Drugs.com describes lactose monohydrate simply as milk sugar, a disaccharide composed of one galactose and one glucose molecule. The pharmaceutical industry uses lactose monohydrate for its compressibility properties that help in the formation of tablets. The industry also uses this substance to form a diluent powder for dry-powder inhalations.
Drugs.com also notes that lactose monohydrate has pharmacologically inactive properties. People who have allergies should not take tablets containing lactose. Most medications containing lactose monohydrate do not have enough lactose present to affect people who are lactose intolerant, namely, those whose digestive systems do not possess the enzymes needed to digest lactose. Lactose-intolerant patients should ask their physicians whether or not they may safely take certain medications containing lactose. Lactose may sometimes be listed on medication labels as lactose hydrous, lactose anhydrous or lactose monohydrate.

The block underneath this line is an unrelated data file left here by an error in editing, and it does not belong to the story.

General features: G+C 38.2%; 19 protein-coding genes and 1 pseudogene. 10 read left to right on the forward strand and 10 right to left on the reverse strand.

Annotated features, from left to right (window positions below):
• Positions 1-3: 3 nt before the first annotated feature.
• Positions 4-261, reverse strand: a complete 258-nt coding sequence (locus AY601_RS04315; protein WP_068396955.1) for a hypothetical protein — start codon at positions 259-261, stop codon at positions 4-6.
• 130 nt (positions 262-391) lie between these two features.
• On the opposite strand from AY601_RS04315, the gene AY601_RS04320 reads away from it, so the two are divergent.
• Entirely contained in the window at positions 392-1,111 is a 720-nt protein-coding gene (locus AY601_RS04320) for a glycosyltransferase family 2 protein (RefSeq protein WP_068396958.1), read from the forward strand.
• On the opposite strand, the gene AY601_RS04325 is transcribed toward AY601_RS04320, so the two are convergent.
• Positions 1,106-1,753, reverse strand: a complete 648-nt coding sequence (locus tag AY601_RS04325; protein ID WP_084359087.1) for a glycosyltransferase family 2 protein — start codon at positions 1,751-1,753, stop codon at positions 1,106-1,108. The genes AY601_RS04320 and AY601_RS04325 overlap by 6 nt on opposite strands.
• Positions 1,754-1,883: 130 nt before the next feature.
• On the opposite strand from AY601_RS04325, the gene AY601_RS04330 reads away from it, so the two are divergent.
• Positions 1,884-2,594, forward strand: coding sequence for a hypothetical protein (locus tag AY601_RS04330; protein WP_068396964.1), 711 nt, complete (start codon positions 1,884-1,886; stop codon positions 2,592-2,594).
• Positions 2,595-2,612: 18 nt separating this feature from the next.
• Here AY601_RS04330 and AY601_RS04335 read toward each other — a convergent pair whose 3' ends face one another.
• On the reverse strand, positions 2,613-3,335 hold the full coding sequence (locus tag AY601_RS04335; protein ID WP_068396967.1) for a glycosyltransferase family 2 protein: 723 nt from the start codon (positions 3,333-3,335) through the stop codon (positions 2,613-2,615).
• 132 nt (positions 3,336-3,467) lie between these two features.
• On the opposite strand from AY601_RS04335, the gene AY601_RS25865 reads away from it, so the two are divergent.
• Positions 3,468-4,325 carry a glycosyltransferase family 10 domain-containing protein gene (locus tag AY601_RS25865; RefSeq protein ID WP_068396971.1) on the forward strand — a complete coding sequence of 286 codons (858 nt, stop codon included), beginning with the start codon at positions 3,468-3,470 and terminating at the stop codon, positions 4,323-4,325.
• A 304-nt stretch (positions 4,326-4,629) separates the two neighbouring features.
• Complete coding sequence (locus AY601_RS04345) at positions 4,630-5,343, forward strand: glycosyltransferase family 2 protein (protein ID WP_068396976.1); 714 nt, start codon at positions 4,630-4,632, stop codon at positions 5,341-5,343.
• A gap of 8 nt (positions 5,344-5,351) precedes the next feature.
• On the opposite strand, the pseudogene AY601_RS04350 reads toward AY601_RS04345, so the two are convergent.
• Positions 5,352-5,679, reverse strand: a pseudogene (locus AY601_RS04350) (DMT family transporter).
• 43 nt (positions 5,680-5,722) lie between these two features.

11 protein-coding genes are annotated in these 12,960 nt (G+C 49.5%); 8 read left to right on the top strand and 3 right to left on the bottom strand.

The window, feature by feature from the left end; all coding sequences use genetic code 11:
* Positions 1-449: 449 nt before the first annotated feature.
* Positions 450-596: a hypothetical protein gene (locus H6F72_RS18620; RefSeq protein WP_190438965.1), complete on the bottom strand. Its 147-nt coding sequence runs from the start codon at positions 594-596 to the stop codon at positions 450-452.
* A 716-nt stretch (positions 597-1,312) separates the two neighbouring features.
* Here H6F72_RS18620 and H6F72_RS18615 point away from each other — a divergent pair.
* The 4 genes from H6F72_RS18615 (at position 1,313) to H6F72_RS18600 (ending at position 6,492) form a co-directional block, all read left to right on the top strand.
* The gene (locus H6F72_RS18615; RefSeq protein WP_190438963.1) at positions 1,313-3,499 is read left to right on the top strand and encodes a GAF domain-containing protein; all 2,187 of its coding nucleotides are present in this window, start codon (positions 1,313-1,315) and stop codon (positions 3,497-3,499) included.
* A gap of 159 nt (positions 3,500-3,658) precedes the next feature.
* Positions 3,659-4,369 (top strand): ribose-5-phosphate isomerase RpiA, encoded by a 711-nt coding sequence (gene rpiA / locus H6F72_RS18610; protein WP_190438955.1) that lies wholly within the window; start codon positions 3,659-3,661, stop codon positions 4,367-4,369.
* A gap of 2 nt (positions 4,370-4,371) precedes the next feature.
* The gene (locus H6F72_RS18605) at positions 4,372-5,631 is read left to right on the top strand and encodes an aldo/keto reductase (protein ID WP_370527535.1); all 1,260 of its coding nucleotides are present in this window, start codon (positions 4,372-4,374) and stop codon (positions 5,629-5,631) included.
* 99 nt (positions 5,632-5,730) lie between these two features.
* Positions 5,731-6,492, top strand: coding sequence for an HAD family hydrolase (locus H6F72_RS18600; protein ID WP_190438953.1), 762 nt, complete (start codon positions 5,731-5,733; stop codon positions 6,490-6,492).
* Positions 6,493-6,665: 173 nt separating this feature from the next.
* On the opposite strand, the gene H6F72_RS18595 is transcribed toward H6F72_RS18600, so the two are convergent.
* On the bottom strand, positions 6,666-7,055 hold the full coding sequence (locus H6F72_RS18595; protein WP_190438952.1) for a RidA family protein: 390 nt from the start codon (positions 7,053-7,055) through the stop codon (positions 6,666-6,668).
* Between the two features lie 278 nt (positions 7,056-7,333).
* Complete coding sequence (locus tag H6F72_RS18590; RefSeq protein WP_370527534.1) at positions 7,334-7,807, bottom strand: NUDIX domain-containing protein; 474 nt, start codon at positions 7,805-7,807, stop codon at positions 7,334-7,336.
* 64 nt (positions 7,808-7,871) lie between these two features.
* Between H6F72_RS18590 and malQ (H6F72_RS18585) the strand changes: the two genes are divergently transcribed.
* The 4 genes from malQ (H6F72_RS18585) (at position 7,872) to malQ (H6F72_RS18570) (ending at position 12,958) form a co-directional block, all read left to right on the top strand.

Medications containing lactose include birth control pills and some over-the-counter drugs used to treat stomach acid or gas. Drugs.com mentions a few other specific medications containing lactose monohydrate including acetaminophen and hydrocodone bitartrate, clonazepam, cyclobenzaprine hydrochloride, hydromorphone hydrochloride, meloxicam, methadone hydrochloride, morphine sulfate, nucynta tapentadol, oxycodone hydrochloride, promethazine hydrochloride and tramadol hydrochloride. Drugs.com notes that these medications come in different strengths from different manufacturers, so lactose-intolerant patients must keep this in mind when asking about particular medications.